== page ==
The U.S. House passed the National Defense Authorization Act today. That means the Little Shell Tribe of Chippewa Indians in Montana is halfway to federal recognition. But will the tribe’s land base include Hill 57?
Montana Republican Greg Gianforte voted yea on the defense bill, passing a version of Little Shell recognition bill he’s introduced in the U.S. House twice.
Assuming the bill passes the Senate, which is expected to vote early next week, the Little Shell will be recognized after generations of struggle. But it could take years to figure out the details.
The bill guarantees a land base within Blaine, Cascade, Glacier and Hill counties. Tribal Chairman Gerald Gray says the next step will be to meet with the U.S. Department of the Interior to see what acres are available.
When asked if the land base will include Hill 57, Gray said, “No I don’t. I don’t even know what’s available there.”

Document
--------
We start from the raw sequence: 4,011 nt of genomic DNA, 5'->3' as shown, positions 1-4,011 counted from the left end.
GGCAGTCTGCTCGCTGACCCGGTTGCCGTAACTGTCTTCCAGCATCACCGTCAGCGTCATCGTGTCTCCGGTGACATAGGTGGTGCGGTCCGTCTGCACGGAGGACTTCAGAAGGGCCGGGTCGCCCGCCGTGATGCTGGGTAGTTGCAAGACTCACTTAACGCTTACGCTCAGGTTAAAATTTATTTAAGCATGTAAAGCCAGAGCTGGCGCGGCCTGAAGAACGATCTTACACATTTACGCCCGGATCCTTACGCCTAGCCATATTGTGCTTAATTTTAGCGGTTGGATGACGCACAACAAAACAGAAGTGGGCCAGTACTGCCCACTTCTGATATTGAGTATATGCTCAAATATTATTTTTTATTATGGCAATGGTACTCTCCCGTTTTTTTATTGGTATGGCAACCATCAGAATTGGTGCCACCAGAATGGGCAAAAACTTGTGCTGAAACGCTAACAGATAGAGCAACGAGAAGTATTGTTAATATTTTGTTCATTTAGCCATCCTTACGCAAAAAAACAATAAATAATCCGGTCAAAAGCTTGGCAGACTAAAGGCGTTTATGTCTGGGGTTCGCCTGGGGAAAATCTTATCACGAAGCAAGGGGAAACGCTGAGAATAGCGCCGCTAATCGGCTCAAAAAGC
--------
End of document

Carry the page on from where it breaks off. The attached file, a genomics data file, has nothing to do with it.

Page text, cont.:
Hill 57 is an area a few miles west of Great Falls that served as a nexus for the Little Shell community until the 1990s.
“To be honest with you, I’ve never looked into it,” he said. “I’ve never been that presumptuous to say, ‘This is where we’re going to be.’”
Other things to be determined include how much federal funding the tribe will receive education, healthcare and economic development. A Department of Interior spokesperson says that depends on how many tribal members it has. For reference, a tribe with less than 3,000 members usually gets $320,000. The Little Shell Tribe has 5,400 members.
The defense bill is expected to pass before the congressional session ends next week. Assuming it does, the tribe will have a year before funding kicks in. It can request supplemental funding from the Bureau of Indian Affairs before then but the spokesperson says there are no guarantees. If D.C. defies expectations and the defense bill doesn’t pass until January, it’ll be two years until the tribe receives full funding.
President Donald Trump says he’ll sign the bill “immediately,” as soon as it reaches his desk.
Then the Little Shell will no longer be one of the more than four hundred unrecognized tribes in the U.S.
Olivia Reingold is Yellowstone Public Radio’s Report for America corps member.